Republicans were presumably elected on a wave of public discontent to deal with the crisis we face; but then they are routinely punished for doing so by death threats, recall threats and general harassment by certain elements of the electorate for trying to deal with it (Hooray for civility!). Their cuts are supposedly "too draconian" and people are mad mad enraged. It seems that many want the crushing debt to be fixed--but not if it means that their precious entitlements are going to be cut. Cut the other fellow's entitlements instead.
Of course, there are many who don't want the problem of the debt to be fixed at all. They are contemptuous toward those who are needlessly scaring everyone; primarily because they firmly believe that there is no crisis that can't be fixed by taxing the rich some more. Those dirty, grubbing rich people could fix our problems and all they would have to do is give us more of their money.
The country is almost evenly divided into people who insist that we don't have to make any cuts and can continue to fund entitlements and pet projects for forever; and those who think that we are headed for fiscal disaster along the lines of Greece, Portugal, and Ireland.
Who's right? Who's "reality based"? Whose policies are really "progressive" and will "win the future"?
Which side of this argument is attempting to adapt to an unpleasant reality? and which is exhibiting symptoms of dysfunction and maladaptation? Which side is in denial and which is avoiding reality instead of facing it?
The accusations and rhetoric are flying around on both sides; and this a favorite tactic left over from elementary school days. YOU did it! No, YOU did it....etc. etc. etc etc.
Each side claims the "facts" are on their side and that the other is generating hysteria.
But, guess what?!
There actually are logical and reasonable ways of assessing for yourself who may or may not be using maladaptive psychological defense mechanisms and avoiding reality--especially when "the facts" are claimed by both sides.
It's important to remember that anyone who is reasonably psychologically healthy is not afraid of examining their thinking processes; nor are they so wrapped up in their emotions that they are unable to appreciate their own psychological blind spots or challenges to their ability to determine what is real and what is a distortion.
Everyone who claims a modicum of psychological insight and awareness; or who claims to be "reality-based", needs to constantly monitor what they are thinking and feeling; and, in particular how their feelings might be influencing their ability to test reality.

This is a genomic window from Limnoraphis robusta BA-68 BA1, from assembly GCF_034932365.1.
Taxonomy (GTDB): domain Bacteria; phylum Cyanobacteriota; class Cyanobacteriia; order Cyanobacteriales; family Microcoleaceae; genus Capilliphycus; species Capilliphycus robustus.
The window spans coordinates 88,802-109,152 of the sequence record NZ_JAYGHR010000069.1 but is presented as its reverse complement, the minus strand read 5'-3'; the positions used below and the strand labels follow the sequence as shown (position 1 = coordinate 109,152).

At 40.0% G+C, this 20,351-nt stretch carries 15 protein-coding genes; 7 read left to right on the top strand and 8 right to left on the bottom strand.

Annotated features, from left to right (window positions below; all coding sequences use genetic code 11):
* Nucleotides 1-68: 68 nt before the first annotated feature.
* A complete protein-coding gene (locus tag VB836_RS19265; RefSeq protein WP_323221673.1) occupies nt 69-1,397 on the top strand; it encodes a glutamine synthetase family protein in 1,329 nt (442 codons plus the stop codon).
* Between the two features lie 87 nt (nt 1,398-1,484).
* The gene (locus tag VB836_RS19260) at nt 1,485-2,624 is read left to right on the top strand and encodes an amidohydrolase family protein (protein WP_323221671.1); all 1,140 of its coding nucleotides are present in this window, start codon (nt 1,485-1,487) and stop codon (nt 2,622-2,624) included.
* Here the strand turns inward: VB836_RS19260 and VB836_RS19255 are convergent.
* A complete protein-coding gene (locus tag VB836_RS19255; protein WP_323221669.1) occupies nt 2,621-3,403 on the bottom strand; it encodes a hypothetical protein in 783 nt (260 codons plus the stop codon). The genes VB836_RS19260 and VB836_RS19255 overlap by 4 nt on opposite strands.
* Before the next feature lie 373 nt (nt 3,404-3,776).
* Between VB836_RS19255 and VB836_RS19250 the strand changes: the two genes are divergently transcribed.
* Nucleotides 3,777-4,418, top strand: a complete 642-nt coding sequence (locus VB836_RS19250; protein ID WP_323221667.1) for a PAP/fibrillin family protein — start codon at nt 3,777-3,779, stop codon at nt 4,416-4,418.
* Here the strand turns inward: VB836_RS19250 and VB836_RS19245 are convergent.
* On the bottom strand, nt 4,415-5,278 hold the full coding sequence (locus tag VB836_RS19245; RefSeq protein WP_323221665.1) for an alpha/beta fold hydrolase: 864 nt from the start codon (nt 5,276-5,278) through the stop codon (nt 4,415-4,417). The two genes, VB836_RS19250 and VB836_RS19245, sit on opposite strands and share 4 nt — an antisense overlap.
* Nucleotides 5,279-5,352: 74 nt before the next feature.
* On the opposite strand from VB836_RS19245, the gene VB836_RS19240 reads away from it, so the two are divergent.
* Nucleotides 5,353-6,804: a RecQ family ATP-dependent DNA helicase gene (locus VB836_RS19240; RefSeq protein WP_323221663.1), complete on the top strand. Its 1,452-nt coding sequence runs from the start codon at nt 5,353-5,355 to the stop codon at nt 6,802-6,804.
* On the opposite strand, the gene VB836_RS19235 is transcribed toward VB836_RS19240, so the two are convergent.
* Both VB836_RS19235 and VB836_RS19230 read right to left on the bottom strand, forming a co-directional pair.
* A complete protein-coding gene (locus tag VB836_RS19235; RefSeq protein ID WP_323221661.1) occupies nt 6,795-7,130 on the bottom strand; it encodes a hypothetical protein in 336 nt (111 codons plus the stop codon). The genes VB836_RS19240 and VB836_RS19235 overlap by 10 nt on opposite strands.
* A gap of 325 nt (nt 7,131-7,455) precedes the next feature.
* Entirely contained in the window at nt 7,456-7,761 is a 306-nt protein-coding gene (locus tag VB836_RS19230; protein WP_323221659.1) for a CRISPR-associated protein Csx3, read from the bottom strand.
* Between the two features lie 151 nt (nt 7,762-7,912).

Speaking as a psychiatrist, it is not very healthy or adaptive for either an individual or a group of individuals (i.e., a culture) to distort reality for very long. In the short-term the use of an immature or even a psychotic psychological defense (see here , here and here for details) can give a person time to adapt to painful reality without their sense of self falling apart. It gives them time to change themselves and adapt; or, alternatively, it can preserve the psychological self at the expense of the physical self. Generally, though, a significant injury or death is a rather high price to pay simply because accommodating the real world is too difficult or abhorrent.
Thus we come to the fundamental topic of this post. How does one assess if someone is using a maladaptive defense that is a symptom of an underlying refusal to acknowledge reality? Even more importantly, how can you tell when YOU YOURSELF are using maladaptive defenses to disguise your own biases and unacceptable feeliings?
Researcher George Vaillant makes the following pertinent observation:
“…whether a defense is normal or abnormal depends on the eyes of the beholder. We always regard our own vigilance toward our enemies as adaptive, but we view their mistrust of us as an unwarranted projection of their own shortcomings”
This is why accusations go back and forth in political debates that can best be summarized by the following exchange:
"You are in denial!" or "No! You are the one in denial!"
"No, you are!"
"See! What did I tell you?"
And so on. This gets rather tiresome to listen to; and we have been hearing it pretty regularly from both Democrats and Republicans. Each side in the argument believes they are free from the “contamination” of using an immature or primitive psychological defense like Denial; while the other person/side exemplifies its use.
Logically, of course one or the other may be correct in their assertion, both, or neither.